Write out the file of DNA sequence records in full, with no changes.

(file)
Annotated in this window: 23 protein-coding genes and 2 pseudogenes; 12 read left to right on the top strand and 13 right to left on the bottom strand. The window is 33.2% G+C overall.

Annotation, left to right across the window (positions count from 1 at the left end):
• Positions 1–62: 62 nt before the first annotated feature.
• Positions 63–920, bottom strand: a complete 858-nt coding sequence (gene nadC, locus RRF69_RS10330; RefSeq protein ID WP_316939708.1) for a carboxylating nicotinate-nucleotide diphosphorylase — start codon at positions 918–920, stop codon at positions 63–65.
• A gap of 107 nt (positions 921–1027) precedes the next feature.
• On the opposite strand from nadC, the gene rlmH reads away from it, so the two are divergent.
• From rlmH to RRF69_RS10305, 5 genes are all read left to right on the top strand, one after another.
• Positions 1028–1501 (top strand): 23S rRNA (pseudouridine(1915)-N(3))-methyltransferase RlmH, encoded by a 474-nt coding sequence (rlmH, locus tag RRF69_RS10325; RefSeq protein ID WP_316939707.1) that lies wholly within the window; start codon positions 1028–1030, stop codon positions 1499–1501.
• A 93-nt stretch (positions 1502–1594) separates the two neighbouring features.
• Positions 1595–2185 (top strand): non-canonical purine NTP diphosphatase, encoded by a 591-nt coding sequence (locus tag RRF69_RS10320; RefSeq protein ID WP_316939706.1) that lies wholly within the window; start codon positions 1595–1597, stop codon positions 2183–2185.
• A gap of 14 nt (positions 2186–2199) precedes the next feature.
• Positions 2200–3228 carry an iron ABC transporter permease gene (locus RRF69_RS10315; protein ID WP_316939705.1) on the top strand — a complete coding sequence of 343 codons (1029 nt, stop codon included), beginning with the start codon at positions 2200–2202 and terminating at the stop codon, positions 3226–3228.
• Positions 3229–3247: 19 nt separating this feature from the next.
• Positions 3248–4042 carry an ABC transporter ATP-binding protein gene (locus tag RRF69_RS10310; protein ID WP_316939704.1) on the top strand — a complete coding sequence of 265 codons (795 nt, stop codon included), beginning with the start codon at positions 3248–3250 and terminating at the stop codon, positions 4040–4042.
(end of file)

Annotated in this window: 23 protein-coding genes and 2 pseudogenes; 12 read left to right on the top strand and 13 right to left on the bottom strand. The window is 33.2% G+C overall.

Annotation, left to right across the window (positions count from 1 at the left end):
• Positions 1–62: 62 nt before the first annotated feature.
• Positions 63–920, bottom strand: a complete 858-nt coding sequence (gene nadC, locus RRF69_RS10330; RefSeq protein ID WP_316939708.1) for a carboxylating nicotinate-nucleotide diphosphorylase — start codon at positions 918–920, stop codon at positions 63–65.
• A gap of 107 nt (positions 921–1027) precedes the next feature.
• On the opposite strand from nadC, the gene rlmH reads away from it, so the two are divergent.
• From rlmH to RRF69_RS10305, 5 genes are all read left to right on the top strand, one after another.
• Positions 1028–1501 (top strand): 23S rRNA (pseudouridine(1915)-N(3))-methyltransferase RlmH, encoded by a 474-nt coding sequence (rlmH, locus tag RRF69_RS10325; RefSeq protein ID WP_316939707.1) that lies wholly within the window; start codon positions 1028–1030, stop codon positions 1499–1501.
• A 93-nt stretch (positions 1502–1594) separates the two neighbouring features.
• Positions 1595–2185 (top strand): non-canonical purine NTP diphosphatase, encoded by a 591-nt coding sequence (locus tag RRF69_RS10320; RefSeq protein ID WP_316939706.1) that lies wholly within the window; start codon positions 1595–1597, stop codon positions 2183–2185.
• A gap of 14 nt (positions 2186–2199) precedes the next feature.
• Positions 2200–3228 carry an iron ABC transporter permease gene (locus RRF69_RS10315; protein ID WP_316939705.1) on the top strand — a complete coding sequence of 343 codons (1029 nt, stop codon included), beginning with the start codon at positions 2200–2202 and terminating at the stop codon, positions 3226–3228.
• Positions 3229–3247: 19 nt separating this feature from the next.
• Positions 3248–4042 carry an ABC transporter ATP-binding protein gene (locus tag RRF69_RS10310; protein ID WP_316939704.1) on the top strand — a complete coding sequence of 265 codons (795 nt, stop codon included), beginning with the start codon at positions 3248–3250 and terminating at the stop codon, positions 4040–4042.